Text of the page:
As teachers, most of us have more content than we can possibly teach well, let alone cover, in the time allotted to us.
Time has always been our enemy, but now we see 1:1 on the horizon, and a blended classroom promises to alleviate much of that stress. It is easier to flip, differentiate, assess, and grade than ever before.
But with these blessings comes a new burden—the burden of teaching our students to behave responsibly in the digital realm. We must now teach our students digital citizenship.
There are many components of digital citizenship, but I would define it simply as learning to behave responsibly in the digital realm.
Responsible digital behavior has several basic components, including but not limited to:
Students should maintain respect for one another and their devices at all times. They should refrain from harmful language and cyber-bullying. They should clean and care for their devices.
Students should understand that people they encounter online are not their friends and that conversations with friends online are not private. They should know never to disclose personal information such as location and passwords. They should understand the danger of meeting someone they met online in the real world.
Students should be aware of intellectual property laws and understand how to properly credit a source. They should understand that illegal downloading and sharing is theft.
Students should understand that anything that they share, text, or upload will not go away. They should be aware of the permanence of their digital reputations and that it will stay with them for the rest of their lives.
Students should be responsible with their internet use. They should not allow the digital world to consume them at the expense of real-world relationships. They should also be responsible with the sources they choose to trust and practice fact-checking.
Download this FREE Sign (in color and black and white) and accompanying note page to remind students about the importance of these five components of digital citizenship for free HERE.
I spoke to other teachers (the type in the trenches) who are going 1:1 this fall about the need to teach digital citizenship (they all have blogs that I find immensely useful, so I’ve linked to them for you below, just click on their names), and here’s what they had to say.
Have you all seen the new ISTE standard 2 for digital citizenship? It’s really intense wording. “Permanence of my actions” “legal and ethical behavior” “obligations of sharing intellectual property” “maintain digital privacy and security”. They aren’t messing around.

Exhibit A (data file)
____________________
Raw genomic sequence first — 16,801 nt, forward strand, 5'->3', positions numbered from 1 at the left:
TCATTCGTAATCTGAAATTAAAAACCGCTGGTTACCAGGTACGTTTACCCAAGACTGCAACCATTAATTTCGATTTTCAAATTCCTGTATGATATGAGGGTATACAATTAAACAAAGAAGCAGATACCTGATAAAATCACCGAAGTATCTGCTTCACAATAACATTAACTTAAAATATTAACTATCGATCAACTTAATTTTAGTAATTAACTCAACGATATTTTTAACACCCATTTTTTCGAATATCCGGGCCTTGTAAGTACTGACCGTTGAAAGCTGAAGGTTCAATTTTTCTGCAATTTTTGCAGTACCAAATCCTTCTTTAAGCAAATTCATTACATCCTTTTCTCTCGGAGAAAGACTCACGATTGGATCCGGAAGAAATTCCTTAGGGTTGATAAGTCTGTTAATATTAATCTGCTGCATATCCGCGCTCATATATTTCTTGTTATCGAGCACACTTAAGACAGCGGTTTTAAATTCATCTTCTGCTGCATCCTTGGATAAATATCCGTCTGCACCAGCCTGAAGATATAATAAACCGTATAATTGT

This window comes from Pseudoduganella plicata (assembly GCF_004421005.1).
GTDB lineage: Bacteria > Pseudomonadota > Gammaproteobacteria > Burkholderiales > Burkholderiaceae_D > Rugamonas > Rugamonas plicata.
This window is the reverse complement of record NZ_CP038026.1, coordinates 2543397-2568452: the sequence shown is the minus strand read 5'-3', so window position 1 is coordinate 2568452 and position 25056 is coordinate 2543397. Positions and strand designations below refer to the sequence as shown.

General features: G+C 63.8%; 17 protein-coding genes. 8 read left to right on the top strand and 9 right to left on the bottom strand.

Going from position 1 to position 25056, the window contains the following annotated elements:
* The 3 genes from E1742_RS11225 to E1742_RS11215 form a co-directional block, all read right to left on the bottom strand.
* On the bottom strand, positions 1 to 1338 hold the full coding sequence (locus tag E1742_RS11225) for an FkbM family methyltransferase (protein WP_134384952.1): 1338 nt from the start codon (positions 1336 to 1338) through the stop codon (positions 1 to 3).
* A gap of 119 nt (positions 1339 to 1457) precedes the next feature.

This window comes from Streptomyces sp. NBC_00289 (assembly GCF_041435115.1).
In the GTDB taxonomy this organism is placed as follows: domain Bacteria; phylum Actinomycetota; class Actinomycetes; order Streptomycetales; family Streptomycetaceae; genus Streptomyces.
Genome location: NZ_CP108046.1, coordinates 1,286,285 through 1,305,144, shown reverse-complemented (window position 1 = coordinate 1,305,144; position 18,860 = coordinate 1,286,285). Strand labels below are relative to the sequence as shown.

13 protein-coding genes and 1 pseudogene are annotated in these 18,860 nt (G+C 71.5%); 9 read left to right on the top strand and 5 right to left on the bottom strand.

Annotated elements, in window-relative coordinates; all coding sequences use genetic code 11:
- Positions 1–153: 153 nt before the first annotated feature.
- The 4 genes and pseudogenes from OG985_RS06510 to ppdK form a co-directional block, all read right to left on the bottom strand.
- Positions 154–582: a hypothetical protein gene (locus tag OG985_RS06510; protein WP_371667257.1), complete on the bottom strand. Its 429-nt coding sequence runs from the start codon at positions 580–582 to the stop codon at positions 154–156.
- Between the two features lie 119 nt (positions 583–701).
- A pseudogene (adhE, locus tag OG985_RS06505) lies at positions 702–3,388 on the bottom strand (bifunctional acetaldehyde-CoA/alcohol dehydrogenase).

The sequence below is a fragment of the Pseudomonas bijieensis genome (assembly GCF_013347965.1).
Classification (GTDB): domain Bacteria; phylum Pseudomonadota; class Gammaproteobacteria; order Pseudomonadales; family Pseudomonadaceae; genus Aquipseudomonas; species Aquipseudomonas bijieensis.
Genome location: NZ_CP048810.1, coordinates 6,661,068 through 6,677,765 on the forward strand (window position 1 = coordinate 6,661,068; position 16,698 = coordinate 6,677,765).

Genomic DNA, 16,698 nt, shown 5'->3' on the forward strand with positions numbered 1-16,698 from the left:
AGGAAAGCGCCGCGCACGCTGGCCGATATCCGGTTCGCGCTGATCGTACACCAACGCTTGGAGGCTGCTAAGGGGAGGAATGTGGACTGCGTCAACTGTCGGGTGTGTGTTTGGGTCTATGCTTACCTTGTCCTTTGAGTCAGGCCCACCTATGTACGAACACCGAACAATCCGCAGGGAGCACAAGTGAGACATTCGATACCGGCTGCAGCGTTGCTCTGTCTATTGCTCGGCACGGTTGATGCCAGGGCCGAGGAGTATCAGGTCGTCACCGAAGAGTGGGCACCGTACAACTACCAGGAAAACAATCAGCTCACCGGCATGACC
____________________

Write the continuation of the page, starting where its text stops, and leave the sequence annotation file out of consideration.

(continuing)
Starting the school year with digital citizenship when you’re in a 1:1 classroom is so important to setting expectations.
Danielle Knight, a pioneer in creating digital interactive notebooks, and a secondary ELA special education teacher, said:
I try to instill the values in my students about credibility and what to believe online.
Danielle has an excellent point. How many of your students believe everything that they see online? The infamous Pacific Northwest Tree Octopus is a clever example of that. We must teach our students to be discerning—now more than ever in this age of information overload.
I don’t think students always come to us with this as background knowledge. Just think about how many emails you’ve received in the past from your district’s IT dept. warning teachers not to click on a certain link…
As we use more digital teaching tools in the classroom, it is important to also teach our students about digital citizenship. Today’s youth need to know the written, as well as the unwritten, rules of the Internet so that they can be effective and productive collaborators in the digital world.
I will teach digital citizenship to my students this year by introducing them to a Digital Citizenship Mini Flip Book. This mini flip book will cover different aspects of digital citizenship, from laws to passwords, so that they can be digitally aware.
This is an AWESOME flipbook. My free sign and notes offer a brief reminder to students about citizenship, but Christina’s flipbook is very detailed. I’m going to have my students keep a copy in their paper interactive notebooks. I really like that it has a place for students AND parents to sign. You can get a copy of it HERE.
I have a Digital Citizenship Video Webquest, as well that encourages students to look into some important issues surrounding digital citizenship. The films are short and engaging and students are guided in responding thoughtfully to each one. You can get it HERE.
Will you teach Digital Citizenship when school starts? If so, how will you do it? Leave a comment below to let me know!
Teaching during the pandemic taught us a lot. I’ve been reflecting on that and this series, Reclaiming Education: What to Lose and What to Keep after the Pandemic is the result of those reflections. In this post, I discuss a way to lose Cookie-Cutter Learning in favor of a workable style of Personalized Learning and the importance of keeping deadlines. Don’t forget to download the templates from my free resource library to help you implement this approach!
Inquiry-based lessons have been around for a while. But hear me out–I think they’re the key to making learning meaningful for our post-pandemic students. When we were going through all of the quarantining and hybrid learning that Covid brought, I remember the anxiety the most. Change was happening so quickly. We had to twist, turn,
Struggling to get the powers that be onboard with NON-digital learning? Those copies are expensive, but sometimes you need them! Read on for 5 Simple Ways for Teachers to Save Copies without Going 100% Digital. I was sitting in a faculty meeting the other day and the principal brought up a major issue at our
An occasional email from me to you about what’s new in secondary education…
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